Another incredible monk city at 4,000 m (Seda)

The weather was uncertain last night and I asked myself what a sprinkle of rain down in the valley could turn into at the height of the pass. There was no reason to worry, however, because the road was as good – or as nasty – as it was when I came the first time with clear weather. Only the mountain view was affected by a cloudy sky and a sunless day.

The big bus I’m travelling on does not stop at the pass, but only has a lunch break at Maniganguo. At Ganzi I get a bed at the Tibetan house I had stayed at and, surprise! as I was sipping some tea in the courtyard, in came the French couple I had met days ago at this very guesthouse. They’re back from Baiyu and are heading to Seda tomorrow, just like me. We have a stroll together around the noisy but vibrant town centre in the bright afternoon light that makes Ganzi such a lively scene.


The bus to Seda is full from the start, but I’ve bought a ticket which secures me a regular seat. Other excess passengers are accommodated on loose stools in the aisle. The ride is a long one, starting with a last farewell view to the beautiful valley and its gorgeous mountains from a high ridge.

A couple of hours later, we halt at a spot that is completely overwhelmed with festoons of prayer flags. The reason seems to be a sacred spring where an old nun is sitting scooping water into the visitors’ bottles.

Because of this stop and a few others this journey is more like a pleasure trip that a regular bus ride. Along the road we find occasional settlements, some of prefab houses, but overall the population density in these mountains is very low. After many more hours than we expected, we catch sight of an extraordinarily large group of red houses occupying the side of a mountain. The blot of red looms into view from a distance and seemingly it’s a town all made of monks’ cabins spread over a vast area.

As we get off the bus, a policeman in plain clothes meets us and warns that we foreigners are not allowed to stay at the guesthouse or at any other place in the monastery town. I try to coax him, but he’s irremovable. We can’t understand why, but a few days later I hear the news of a monk having immolated himself in protest for the independence of the Tibetan people and this could have borne a relationship.

Owing to the ban, we have to move to the modern settlement of Seda, about 20 km away, but if we are made to decamp, we’ll do so as best as it’ll please us, leisurely walking down the long road and taking in impressive views of this incredible place. The police van escorts us in front, but they finally get bored at our deliberately slow pace and get lost.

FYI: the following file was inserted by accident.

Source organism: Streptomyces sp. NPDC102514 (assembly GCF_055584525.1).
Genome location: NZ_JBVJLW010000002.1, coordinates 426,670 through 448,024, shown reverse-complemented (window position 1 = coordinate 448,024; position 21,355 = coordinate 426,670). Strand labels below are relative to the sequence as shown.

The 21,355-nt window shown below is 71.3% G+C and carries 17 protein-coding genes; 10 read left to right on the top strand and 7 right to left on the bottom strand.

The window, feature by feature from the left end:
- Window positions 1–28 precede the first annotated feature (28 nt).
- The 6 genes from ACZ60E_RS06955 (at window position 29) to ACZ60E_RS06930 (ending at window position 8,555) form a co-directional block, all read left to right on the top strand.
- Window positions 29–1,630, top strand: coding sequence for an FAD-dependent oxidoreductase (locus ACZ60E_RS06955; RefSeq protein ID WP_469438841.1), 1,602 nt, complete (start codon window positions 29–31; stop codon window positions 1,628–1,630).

The new town is in sharp contrast with the monk settlement. The central square boasts the pathetic gilt statue of a rampant horse surrounded by flower beds overgrown with weeds. You wonder what a modern ugly town like this has to do at the inhospitable elevation of 4,000 m. It is likely that this modern Chinese settlement was artfully set up to remind the nearby centre of Tibetan religious nationalism that they are still irremediably under Beijing’s rule, and there’s no escape from that.


The next day we go back to the monastery. Amid the sea of red wooden cabins, a few big concrete buildings stand out: a conference hall, a large hotel and a temple, plus several chapels along the ridge. Moreover, there are several buildings under construction, which witnesses to the vitality of Tibetan Buddhism.

As you cross the town, it’s best to pinch your nose if you don’t want to let the stench of sewage revolt your stomach. Sanitation is absent, the only drain being a trickle of fetid water flowing down the valley. We climb the mountain in search of the sky burial site, but at the top there is nothing noteworthy, apart from an entanglement of prayer flags that mark the summit and a sweeping view over the town.

A little over the top there is however something remarkable. On a steep meadow overlooking the valley are gathered an incredible flock of vultures. They rest here ready to spring into a flight by just letting themselves fall into the void, because on flat ground they are the clumsiest animals I’ve ever seen. They cannot manage their wings and are obliged to hop forward like awkward turkeys with clipped wings.

If you look at the sky, you see myriad moving dots that these large birds turn into when they lose themselves in the distance. I sense the sky burial must be near but, however commanding our view may be, we cannot locate it. I am determined to walk back, when I come across a few monks whom I ask about the site. They are going there too, so we start a mad rush down the slope and get to a place that looks like a natural arena designed to offer the crudest spectacle of death.

The undertaker monk is liquidating the remains of a skeleton of which only a section of the sacred bone with attached spine are left. I get too near to be able to put up with a disgusting reek of death. Clots of blood and body liquids from the long series of burials held here every day smear the slab of stone and the earth around it. As much as us, some onlookers have flocked attracted by the mix of fascination, disgust and terror that death exerts on all. We need to exorcise and demystify it, see it work on others in order not to feel attacked by it, but knowing in the end that the battle was lost from the start.